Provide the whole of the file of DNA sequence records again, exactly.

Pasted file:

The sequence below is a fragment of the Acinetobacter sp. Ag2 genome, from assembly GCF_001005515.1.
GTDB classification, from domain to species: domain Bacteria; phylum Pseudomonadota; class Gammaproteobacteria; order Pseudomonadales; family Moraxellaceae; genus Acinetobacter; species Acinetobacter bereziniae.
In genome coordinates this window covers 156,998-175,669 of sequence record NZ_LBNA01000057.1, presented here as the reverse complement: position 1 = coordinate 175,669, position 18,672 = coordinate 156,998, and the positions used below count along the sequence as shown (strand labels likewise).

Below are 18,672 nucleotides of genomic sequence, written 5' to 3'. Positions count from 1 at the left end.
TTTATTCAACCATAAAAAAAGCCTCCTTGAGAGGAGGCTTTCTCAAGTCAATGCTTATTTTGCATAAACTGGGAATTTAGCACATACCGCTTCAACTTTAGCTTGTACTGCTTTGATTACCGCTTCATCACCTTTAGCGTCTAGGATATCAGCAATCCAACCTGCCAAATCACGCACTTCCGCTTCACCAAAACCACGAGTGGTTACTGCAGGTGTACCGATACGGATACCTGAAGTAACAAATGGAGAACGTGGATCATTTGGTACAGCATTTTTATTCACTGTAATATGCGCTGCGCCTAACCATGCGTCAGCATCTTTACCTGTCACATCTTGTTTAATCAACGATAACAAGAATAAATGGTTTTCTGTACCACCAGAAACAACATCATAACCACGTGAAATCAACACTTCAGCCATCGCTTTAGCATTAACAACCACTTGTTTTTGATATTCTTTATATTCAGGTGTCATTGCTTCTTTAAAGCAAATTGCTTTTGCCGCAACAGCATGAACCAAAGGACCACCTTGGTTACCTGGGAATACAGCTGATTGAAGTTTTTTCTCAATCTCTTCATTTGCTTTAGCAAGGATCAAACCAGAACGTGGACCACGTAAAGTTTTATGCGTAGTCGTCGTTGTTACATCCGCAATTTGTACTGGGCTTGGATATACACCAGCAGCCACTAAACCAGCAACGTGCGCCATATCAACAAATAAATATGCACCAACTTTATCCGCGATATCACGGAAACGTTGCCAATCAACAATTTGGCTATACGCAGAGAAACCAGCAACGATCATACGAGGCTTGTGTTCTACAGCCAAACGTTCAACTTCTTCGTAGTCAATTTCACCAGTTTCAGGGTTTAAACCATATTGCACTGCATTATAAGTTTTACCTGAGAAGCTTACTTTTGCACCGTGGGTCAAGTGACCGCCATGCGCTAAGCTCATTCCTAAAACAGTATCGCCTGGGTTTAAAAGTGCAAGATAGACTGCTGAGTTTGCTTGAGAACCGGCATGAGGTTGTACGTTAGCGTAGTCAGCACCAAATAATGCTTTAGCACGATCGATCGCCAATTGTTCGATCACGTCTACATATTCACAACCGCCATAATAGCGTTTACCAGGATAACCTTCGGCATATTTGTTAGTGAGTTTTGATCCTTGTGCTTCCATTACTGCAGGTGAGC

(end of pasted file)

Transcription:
The sequence below is a fragment of the Acinetobacter sp. Ag2 genome, from assembly GCF_001005515.1.
GTDB classification, from domain to species: domain Bacteria; phylum Pseudomonadota; class Gammaproteobacteria; order Pseudomonadales; family Moraxellaceae; genus Acinetobacter; species Acinetobacter bereziniae.
In genome coordinates this window covers 156,998-175,669 of sequence record NZ_LBNA01000057.1, presented here as the reverse complement: position 1 = coordinate 175,669, position 18,672 = coordinate 156,998, and the positions used below count along the sequence as shown (strand labels likewise).

Below are 18,672 nucleotides of genomic sequence, written 5' to 3'. Positions count from 1 at the left end.
TTTATTCAACCATAAAAAAAGCCTCCTTGAGAGGAGGCTTTCTCAAGTCAATGCTTATTTTGCATAAACTGGGAATTTAGCACATACCGCTTCAACTTTAGCTTGTACTGCTTTGATTACCGCTTCATCACCTTTAGCGTCTAGGATATCAGCAATCCAACCTGCCAAATCACGCACTTCCGCTTCACCAAAACCACGAGTGGTTACTGCAGGTGTACCGATACGGATACCTGAAGTAACAAATGGAGAACGTGGATCATTTGGTACAGCATTTTTATTCACTGTAATATGCGCTGCGCCTAACCATGCGTCAGCATCTTTACCTGTCACATCTTGTTTAATCAACGATAACAAGAATAAATGGTTTTCTGTACCACCAGAAACAACATCATAACCACGTGAAATCAACACTTCAGCCATCGCTTTAGCATTAACAACCACTTGTTTTTGATATTCTTTATATTCAGGTGTCATTGCTTCTTTAAAGCAAATTGCTTTTGCCGCAACAGCATGAACCAAAGGACCACCTTGGTTACCTGGGAATACAGCTGATTGAAGTTTTTTCTCAATCTCTTCATTTGCTTTAGCAAGGATCAAACCAGAACGTGGACCACGTAAAGTTTTATGCGTAGTCGTCGTTGTTACATCCGCAATTTGTACTGGGCTTGGATATACACCAGCAGCCACTAAACCAGCAACGTGCGCCATATCAACAAATAAATATGCACCAACTTTATCCGCGATATCACGGAAACGTTGCCAATCAACAATTTGGCTATACGCAGAGAAACCAGCAACGATCATACGAGGCTTGTGTTCTACAGCCAAACGTTCAACTTCTTCGTAGTCAATTTCACCAGTTTCAGGGTTTAAACCATATTGCACTGCATTATAAGTTTTACCTGAGAAGCTTACTTTTGCACCGTGGGTCAAGTGACCGCCATGCGCTAAGCTCATTCCTAAAACAGTATCGCCTGGGTTTAAAAGTGCAAGATAGACTGCTGAGTTTGCTTGAGAACCGGCATGAGGTTGTACGTTAGCGTAGTCAGCACCAAATAATGCTTTAGCACGATCGATCGCCAATTGTTCGATCACGTCTACATATTCACAACCGCCATAATAGCGTTTACCAGGATAACCTTCGGCATATTTGTTAGTGAGTTTTGATCCTTGTGCTTCCATTACTGCAGGTGAGC